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FTC adds requirements to 2001's Safeguards Rule

November 12, 2021
The Federal Trade Commission has issued its long-awaited, final amendments to the FTC Safeguards Rule. The amended Rule, adopted by a 3-2 vote along party lines, contains a significant number of new and expanded procedural, technical, and personnel requirements that financial institutions, including dealers, must satisfy to meet their information security obligations. 
The new requirements include:
(a) developing and implementing specific components of an information security program, such as access controls, authentication, and encryption; and
(b) requiring actions related to the program’s accountability, such as hiring or retaining "qualified" personnel and conducting periodic reports to the financial institution’s governing body.
Since the amendments were proposed, The National Automobile Dealers Association’s regulatory affairs division presented to the FTC two sets of extensive written comments that challenged the need for and the practicality of many of proposed amendments and urged the FTC to conduct a cost-benefit analysis on each of them. The NADA’s comments included an independent, third-party cost study. 
Although the FTC made significant changes and provided important clarifications to the proposed amended rule in response to the NADA’s input, many of the amendments will require dealers to adopt new information security measures. While several of the new obligations may already be in place at many dealerships, others vastly expand what most dealers have developed and will require additional investments in software, technology, and potentially dealership personnel. The challenges involved in the satisfying the new obligations also could increase dealers’ liability exposure.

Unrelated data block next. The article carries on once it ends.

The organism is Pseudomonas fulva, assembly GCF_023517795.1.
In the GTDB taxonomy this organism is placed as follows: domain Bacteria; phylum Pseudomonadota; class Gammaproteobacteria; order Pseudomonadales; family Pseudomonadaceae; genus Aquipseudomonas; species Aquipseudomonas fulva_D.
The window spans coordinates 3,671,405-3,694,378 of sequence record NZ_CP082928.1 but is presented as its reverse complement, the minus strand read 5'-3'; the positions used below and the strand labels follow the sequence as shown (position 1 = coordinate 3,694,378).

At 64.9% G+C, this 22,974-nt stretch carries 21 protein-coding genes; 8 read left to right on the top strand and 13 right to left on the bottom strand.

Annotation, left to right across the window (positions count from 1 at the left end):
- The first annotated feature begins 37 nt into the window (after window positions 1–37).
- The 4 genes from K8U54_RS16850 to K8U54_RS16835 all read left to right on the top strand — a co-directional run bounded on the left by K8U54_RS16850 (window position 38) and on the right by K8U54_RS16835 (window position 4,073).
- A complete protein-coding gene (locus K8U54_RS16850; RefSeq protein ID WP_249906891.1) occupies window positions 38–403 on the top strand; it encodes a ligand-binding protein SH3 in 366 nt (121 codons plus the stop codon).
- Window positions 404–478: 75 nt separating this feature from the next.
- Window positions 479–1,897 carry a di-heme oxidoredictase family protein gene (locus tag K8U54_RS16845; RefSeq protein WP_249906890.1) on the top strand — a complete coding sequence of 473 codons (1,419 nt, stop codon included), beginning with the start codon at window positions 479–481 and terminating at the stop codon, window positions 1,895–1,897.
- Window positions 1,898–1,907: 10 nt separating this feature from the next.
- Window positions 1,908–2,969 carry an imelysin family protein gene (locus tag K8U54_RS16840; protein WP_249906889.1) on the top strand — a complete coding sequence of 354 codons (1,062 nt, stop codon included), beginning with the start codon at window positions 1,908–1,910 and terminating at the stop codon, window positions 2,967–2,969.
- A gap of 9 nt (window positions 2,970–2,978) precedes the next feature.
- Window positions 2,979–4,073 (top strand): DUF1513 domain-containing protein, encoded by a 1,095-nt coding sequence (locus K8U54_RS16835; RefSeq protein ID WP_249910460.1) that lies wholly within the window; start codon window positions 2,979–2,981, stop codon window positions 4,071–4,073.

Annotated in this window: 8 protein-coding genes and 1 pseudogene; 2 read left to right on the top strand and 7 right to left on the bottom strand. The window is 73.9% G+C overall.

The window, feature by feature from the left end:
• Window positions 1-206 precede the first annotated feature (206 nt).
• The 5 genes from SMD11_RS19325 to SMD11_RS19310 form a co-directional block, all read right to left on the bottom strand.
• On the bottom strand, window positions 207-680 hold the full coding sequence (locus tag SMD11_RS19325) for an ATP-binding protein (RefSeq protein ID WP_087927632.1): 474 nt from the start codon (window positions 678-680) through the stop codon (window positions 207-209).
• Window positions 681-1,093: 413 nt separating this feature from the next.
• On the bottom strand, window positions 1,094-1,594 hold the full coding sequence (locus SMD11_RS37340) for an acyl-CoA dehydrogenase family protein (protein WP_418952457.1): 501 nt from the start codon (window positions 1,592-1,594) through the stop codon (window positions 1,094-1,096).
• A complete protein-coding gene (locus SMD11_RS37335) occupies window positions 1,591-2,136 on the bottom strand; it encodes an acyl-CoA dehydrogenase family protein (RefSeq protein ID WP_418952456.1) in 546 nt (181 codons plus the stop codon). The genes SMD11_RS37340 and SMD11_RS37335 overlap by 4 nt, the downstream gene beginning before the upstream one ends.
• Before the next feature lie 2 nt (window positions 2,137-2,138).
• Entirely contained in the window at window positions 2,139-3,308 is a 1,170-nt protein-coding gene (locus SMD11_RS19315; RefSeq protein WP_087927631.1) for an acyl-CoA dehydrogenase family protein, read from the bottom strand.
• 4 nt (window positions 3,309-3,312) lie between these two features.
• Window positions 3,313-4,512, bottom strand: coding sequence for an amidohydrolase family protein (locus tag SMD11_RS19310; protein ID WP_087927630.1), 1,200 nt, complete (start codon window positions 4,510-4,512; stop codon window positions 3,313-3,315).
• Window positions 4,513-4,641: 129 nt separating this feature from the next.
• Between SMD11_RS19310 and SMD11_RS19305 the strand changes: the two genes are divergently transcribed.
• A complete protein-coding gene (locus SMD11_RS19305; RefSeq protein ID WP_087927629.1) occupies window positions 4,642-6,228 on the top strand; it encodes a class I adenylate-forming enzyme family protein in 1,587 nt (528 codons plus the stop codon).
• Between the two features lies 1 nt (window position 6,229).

Dealers, as well as their relevant technology vendors, must comply with the new requirements of the Rule within one year of its Nov. 5 publication in the Federal Register. Several of the new requirements do not apply to financial institutions that maintain customer information on fewer than 5,000 consumers.
The NADA is developing compliance guidance, and dealers are encouraged to reach out to their technology vendors as soon as is feasible to ensure they are taking the necessary steps to comply with the new requirements.